The people would be forgiven for thinking that most African leaders are not committed to building liberal democratic institutions as many of them consistently fail to defend the right to freedom of expression within their borders.
A recent media freedom conference held in London organised by the government of the United Kingdom and Canada, is a case in point.
At least 25 foreign ministers from around the world along with their representatives signed an agreement committing to protect journalists and their work. However, African leaders were conspicuous in their silence. Only one country, the Island of the Seychelles issued a statement announcing that their Secretary of State of Foreign Affairs, Barry Faure, signed the pledge to protect media freedom on the sidelines of the global conference.
While a free-press is under attack globally, in many African countries, media freedom has either stagnated or continued to deteriorate over the years. According to annual surveys by Reporters Without Borders, African countries consistently score low on the freedom of expression index with only a handful of the 54 countries demonstrating satisfactory levels of media freedom. The rest vacillate from troublesome to seriously problematic.
A lack of a free-press has made it increasingly difficult for national journalists to provide insightful or meaningful reports on policy decisions taken by their governments without fearing for their lives or livelihoods – making a mockery of citizen participation and or civic engagement in governance.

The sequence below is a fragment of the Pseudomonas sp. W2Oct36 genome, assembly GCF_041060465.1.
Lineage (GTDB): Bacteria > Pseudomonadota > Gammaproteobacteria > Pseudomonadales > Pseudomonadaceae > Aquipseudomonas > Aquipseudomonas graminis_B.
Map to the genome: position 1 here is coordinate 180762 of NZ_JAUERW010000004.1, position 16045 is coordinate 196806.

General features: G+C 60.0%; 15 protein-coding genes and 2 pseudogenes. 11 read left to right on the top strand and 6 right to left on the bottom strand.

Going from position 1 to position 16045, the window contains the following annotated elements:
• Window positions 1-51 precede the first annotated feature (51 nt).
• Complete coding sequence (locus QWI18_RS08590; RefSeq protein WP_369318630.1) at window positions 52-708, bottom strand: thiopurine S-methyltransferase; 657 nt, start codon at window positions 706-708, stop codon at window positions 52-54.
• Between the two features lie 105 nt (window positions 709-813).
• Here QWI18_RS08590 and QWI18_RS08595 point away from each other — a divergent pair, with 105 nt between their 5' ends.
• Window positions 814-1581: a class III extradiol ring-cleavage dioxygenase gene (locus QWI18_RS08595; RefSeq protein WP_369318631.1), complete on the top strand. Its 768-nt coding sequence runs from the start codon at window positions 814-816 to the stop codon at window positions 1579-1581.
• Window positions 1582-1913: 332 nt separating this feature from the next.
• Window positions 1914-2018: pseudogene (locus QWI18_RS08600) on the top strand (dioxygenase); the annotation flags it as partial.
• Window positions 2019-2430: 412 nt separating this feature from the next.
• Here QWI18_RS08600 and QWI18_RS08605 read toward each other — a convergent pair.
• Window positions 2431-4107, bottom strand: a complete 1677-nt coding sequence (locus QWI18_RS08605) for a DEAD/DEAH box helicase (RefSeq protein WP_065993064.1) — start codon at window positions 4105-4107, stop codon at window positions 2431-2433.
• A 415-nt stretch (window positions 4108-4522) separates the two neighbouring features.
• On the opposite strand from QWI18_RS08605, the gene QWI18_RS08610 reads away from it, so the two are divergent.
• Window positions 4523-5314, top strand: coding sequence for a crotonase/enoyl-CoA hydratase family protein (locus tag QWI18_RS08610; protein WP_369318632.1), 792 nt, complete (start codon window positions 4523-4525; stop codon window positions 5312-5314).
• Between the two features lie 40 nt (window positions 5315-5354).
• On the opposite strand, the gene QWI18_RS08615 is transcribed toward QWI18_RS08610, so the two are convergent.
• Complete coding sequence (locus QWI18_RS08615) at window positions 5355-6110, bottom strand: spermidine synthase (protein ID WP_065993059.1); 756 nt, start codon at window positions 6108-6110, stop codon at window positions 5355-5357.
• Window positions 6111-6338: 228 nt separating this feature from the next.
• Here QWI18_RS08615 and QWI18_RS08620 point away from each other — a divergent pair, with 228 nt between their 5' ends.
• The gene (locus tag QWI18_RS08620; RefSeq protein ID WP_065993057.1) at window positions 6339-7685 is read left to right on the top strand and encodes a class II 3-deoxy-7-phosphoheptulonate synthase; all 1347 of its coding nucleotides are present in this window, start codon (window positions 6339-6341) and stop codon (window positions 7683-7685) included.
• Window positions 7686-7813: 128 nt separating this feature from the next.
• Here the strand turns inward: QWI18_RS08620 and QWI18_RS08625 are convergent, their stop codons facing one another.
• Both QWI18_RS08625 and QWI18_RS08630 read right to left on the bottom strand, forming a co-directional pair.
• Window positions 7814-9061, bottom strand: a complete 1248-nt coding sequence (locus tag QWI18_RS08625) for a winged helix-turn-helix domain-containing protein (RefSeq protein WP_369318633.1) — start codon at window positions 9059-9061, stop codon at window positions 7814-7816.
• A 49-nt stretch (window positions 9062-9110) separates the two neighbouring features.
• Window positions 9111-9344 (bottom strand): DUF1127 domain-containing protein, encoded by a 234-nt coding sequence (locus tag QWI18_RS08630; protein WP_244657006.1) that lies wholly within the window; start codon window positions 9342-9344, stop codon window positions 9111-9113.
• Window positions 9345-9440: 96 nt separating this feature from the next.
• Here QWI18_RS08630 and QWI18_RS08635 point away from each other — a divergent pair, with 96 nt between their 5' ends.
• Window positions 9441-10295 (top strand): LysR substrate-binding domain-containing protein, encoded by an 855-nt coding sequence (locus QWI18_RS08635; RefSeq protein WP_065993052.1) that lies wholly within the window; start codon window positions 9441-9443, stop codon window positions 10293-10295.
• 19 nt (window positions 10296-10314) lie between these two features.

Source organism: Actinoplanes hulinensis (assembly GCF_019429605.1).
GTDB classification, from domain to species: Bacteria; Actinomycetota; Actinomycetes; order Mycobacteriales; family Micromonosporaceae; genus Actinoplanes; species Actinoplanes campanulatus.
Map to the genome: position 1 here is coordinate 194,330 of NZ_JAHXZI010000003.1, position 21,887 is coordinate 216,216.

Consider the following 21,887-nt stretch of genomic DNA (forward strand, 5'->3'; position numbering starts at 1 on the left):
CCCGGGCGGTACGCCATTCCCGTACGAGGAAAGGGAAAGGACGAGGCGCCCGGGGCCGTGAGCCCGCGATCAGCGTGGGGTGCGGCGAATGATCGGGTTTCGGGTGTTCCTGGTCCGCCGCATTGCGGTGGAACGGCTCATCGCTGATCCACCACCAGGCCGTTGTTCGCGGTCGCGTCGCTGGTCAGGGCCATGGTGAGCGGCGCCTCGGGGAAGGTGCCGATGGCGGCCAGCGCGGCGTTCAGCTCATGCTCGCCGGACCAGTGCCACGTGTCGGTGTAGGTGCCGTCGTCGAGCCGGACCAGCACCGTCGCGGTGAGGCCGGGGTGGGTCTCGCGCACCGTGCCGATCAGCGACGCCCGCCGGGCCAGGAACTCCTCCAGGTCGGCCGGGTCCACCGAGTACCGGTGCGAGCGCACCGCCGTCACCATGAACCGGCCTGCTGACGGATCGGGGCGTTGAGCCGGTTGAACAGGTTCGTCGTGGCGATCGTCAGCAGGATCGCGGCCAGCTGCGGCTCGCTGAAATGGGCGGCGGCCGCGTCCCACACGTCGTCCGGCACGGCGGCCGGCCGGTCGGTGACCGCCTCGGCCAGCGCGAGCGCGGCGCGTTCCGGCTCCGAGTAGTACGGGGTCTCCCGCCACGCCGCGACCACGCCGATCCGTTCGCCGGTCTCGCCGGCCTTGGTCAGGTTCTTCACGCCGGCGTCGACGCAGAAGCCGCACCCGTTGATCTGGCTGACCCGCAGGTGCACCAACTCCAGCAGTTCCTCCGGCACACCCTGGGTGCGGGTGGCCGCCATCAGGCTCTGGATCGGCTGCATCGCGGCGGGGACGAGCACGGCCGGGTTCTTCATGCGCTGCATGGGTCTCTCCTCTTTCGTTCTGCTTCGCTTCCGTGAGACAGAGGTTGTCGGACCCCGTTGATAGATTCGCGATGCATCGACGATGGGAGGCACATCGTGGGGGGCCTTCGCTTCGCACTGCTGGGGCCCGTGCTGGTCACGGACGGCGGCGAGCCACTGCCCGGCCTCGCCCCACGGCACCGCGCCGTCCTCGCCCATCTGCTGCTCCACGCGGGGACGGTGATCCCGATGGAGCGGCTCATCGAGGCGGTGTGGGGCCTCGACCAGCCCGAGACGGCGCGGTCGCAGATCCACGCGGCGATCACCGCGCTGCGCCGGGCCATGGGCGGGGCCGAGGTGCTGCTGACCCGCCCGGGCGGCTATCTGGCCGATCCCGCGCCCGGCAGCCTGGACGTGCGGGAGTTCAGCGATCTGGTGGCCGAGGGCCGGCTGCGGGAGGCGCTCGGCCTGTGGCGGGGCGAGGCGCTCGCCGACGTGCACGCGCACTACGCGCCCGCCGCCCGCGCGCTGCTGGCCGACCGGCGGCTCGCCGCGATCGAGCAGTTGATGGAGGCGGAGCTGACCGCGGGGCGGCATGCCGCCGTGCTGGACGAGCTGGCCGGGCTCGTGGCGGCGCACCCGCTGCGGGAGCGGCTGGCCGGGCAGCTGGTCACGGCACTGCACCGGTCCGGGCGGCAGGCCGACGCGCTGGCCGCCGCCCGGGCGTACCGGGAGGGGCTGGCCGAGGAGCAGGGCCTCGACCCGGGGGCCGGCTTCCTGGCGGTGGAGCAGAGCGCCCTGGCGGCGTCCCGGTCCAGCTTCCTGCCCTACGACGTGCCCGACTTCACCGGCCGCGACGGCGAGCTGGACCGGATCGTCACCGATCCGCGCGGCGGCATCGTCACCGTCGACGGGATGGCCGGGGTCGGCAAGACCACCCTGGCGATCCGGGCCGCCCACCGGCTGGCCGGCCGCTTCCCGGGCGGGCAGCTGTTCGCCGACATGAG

Globally the mainstream media industry is facing unprecedented levels of economic contrition which have led to an increasing number of job losses in the sector as social media giants such as Facebook take up a huge chunk of advertising revenue, human resources including roles which traditional media outlets used to serve.
The economic down-turn means that media conglomerates who were previously able to spend millions of dollars sending correspondents on African assignments will decrease – resulting in minimal coverage of important political and socio-economic issues facing the continent which are either not on their countries’ foreign policy agendas or of no interest to their audiences. As a result national African media outlets will be forced to sustain their business models by pursuing the seemingly benign low hanging fruit of tabloid journalism focused primarily on prominent individuals in the entertainment industry and sports or provide uncritical, sympathetic coverage of those in power.
The recent signing of the African Continental Free Trade Area agreement is another case in point, where there has been little in-depth coverage from African countries whose livelihoods will be directly affected by the treaty.